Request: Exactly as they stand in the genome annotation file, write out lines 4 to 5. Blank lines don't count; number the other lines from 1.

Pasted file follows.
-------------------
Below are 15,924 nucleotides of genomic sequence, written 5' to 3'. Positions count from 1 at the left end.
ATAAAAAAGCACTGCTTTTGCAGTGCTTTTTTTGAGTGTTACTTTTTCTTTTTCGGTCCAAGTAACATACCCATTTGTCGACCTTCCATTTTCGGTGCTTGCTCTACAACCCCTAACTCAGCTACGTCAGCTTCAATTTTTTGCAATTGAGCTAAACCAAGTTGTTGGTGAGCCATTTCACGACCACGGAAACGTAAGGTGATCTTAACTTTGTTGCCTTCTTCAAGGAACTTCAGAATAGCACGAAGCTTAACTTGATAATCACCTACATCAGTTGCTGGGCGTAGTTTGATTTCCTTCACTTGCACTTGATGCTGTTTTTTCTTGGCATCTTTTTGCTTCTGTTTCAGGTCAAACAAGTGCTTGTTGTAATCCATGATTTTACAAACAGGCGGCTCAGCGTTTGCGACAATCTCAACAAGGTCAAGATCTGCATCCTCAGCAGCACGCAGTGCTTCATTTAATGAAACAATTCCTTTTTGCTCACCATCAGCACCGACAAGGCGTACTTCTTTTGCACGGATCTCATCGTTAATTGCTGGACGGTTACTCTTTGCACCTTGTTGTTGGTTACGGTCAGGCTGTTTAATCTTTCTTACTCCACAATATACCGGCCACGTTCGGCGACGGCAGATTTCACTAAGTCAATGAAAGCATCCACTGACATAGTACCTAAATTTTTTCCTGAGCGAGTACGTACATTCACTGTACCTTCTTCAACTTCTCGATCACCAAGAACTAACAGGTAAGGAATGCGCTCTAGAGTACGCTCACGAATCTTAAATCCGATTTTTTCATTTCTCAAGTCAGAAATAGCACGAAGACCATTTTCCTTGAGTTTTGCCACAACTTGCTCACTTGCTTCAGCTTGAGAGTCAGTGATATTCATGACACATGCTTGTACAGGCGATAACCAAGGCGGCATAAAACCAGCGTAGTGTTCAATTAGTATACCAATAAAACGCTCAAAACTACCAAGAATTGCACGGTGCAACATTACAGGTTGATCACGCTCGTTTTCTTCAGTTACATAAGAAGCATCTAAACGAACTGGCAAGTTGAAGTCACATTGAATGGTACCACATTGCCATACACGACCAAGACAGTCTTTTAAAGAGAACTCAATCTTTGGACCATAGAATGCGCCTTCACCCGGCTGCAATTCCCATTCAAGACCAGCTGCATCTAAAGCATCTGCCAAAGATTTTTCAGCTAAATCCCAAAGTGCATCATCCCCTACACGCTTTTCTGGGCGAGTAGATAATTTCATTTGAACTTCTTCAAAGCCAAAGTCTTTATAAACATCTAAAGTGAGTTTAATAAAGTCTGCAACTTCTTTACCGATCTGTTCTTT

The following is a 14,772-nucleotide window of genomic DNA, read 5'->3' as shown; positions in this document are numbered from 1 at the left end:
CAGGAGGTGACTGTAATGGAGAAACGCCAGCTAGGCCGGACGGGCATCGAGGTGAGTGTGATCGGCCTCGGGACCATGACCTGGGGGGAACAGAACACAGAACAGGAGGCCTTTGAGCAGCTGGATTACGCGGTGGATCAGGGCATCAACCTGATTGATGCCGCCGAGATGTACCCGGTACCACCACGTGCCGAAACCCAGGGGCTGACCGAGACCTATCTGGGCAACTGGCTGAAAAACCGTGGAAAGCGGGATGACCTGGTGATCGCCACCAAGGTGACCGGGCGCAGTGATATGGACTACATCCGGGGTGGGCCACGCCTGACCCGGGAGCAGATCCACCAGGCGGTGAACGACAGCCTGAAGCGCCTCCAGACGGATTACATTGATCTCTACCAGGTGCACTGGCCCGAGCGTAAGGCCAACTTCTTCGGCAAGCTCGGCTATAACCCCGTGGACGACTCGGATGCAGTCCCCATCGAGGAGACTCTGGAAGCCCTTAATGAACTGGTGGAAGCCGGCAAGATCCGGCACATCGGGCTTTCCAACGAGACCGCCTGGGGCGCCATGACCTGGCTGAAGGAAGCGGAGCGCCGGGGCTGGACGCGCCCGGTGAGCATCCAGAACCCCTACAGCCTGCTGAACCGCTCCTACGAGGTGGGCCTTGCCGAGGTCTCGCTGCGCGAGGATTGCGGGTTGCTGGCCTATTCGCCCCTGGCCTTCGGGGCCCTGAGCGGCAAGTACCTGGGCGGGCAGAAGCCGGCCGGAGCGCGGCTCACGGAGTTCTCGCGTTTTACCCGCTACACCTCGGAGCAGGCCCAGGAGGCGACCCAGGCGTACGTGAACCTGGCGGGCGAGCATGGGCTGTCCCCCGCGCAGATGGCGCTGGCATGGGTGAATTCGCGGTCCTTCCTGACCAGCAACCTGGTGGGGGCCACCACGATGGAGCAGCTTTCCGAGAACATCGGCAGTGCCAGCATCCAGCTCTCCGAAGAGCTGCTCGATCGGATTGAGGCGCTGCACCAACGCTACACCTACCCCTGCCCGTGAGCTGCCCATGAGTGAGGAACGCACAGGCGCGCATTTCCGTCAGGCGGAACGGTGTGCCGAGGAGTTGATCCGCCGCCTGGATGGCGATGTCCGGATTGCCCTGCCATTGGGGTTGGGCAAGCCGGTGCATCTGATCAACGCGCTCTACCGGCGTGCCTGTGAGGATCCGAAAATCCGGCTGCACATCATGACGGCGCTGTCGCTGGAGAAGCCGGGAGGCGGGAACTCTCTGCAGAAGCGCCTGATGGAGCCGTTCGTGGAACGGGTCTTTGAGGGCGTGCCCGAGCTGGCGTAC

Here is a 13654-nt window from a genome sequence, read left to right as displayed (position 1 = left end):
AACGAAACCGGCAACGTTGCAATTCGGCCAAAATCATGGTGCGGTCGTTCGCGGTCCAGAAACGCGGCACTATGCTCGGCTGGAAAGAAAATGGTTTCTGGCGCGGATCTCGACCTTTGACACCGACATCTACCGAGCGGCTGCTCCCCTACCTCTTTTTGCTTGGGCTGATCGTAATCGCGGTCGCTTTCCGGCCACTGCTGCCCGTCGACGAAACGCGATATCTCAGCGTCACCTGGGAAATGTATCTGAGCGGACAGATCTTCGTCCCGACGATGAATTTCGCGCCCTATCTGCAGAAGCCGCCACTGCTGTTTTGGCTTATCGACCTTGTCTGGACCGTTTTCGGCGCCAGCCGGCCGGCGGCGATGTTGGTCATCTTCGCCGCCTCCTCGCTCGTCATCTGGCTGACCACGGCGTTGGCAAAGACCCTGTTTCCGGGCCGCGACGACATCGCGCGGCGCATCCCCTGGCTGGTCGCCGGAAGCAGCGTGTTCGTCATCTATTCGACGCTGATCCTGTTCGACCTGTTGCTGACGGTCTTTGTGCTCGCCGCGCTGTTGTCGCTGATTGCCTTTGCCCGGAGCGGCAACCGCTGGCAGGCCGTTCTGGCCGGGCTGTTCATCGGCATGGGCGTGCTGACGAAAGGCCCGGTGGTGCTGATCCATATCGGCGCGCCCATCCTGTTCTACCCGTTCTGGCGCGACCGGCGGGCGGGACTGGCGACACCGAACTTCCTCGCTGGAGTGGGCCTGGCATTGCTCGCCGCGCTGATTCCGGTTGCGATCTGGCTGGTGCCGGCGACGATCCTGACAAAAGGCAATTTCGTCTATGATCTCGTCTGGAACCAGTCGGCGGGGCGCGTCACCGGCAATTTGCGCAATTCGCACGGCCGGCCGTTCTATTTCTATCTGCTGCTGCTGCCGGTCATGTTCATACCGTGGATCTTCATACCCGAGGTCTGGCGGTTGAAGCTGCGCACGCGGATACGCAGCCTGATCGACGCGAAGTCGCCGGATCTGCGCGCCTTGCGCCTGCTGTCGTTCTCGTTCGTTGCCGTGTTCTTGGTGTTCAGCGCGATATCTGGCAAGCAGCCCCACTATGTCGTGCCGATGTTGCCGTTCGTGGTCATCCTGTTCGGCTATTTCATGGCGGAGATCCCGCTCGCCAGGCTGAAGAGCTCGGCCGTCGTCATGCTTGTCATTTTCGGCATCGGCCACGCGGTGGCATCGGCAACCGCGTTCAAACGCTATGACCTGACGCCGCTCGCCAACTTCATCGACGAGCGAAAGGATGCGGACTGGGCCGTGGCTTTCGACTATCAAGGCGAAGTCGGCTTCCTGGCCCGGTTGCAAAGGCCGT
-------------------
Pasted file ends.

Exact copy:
CAGGAGGTGACTGTAATGGAGAAACGCCAGCTAGGCCGGACGGGCATCGAGGTGAGTGTGATCGGCCTCGGGACCATGACCTGGGGGGAACAGAACACAGAACAGGAGGCCTTTGAGCAGCTGGATTACGCGGTGGATCAGGGCATCAACCTGATTGATGCCGCCGAGATGTACCCGGTACCACCACGTGCCGAAACCCAGGGGCTGACCGAGACCTATCTGGGCAACTGGCTGAAAAACCGTGGAAAGCGGGATGACCTGGTGATCGCCACCAAGGTGACCGGGCGCAGTGATATGGACTACATCCGGGGTGGGCCACGCCTGACCCGGGAGCAGATCCACCAGGCGGTGAACGACAGCCTGAAGCGCCTCCAGACGGATTACATTGATCTCTACCAGGTGCACTGGCCCGAGCGTAAGGCCAACTTCTTCGGCAAGCTCGGCTATAACCCCGTGGACGACTCGGATGCAGTCCCCATCGAGGAGACTCTGGAAGCCCTTAATGAACTGGTGGAAGCCGGCAAGATCCGGCACATCGGGCTTTCCAACGAGACCGCCTGGGGCGCCATGACCTGGCTGAAGGAAGCGGAGCGCCGGGGCTGGACGCGCCCGGTGAGCATCCAGAACCCCTACAGCCTGCTGAACCGCTCCTACGAGGTGGGCCTTGCCGAGGTCTCGCTGCGCGAGGATTGCGGGTTGCTGGCCTATTCGCCCCTGGCCTTCGGGGCCCTGAGCGGCAAGTACCTGGGCGGGCAGAAGCCGGCCGGAGCGCGGCTCACGGAGTTCTCGCGTTTTACCCGCTACACCTCGGAGCAGGCCCAGGAGGCGACCCAGGCGTACGTGAACCTGGCGGGCGAGCATGGGCTGTCCCCCGCGCAGATGGCGCTGGCATGGGTGAATTCGCGGTCCTTCCTGACCAGCAACCTGGTGGGGGCCACCACGATGGAGCAGCTTTCCGAGAACATCGGCAGTGCCAGCATCCAGCTCTCCGAAGAGCTGCTCGATCGGATTGAGGCGCTGCACCAACGCTACACCTACCCCTGCCCGTGAGCTGCCCATGAGTGAGGAACGCACAGGCGCGCATTTCCGTCAGGCGGAACGGTGTGCCGAGGAGTTGATCCGCCGCCTGGATGGCGATGTCCGGATTGCCCTGCCATTGGGGTTGGGCAAGCCGGTGCATCTGATCAACGCGCTCTACCGGCGTGCCTGTGAGGATCCGAAAATCCGGCTGCACATCATGACGGCGCTGTCGCTGGAGAAGCCGGGAGGCGGGAACTCTCTGCAGAAGCGCCTGATGGAGCCGTTCGTGGAACGGGTCTTTGAGGGCGTGCCCGAGCTGGCGTAC

Here is a 13654-nt window from a genome sequence, read left to right as displayed (position 1 = left end):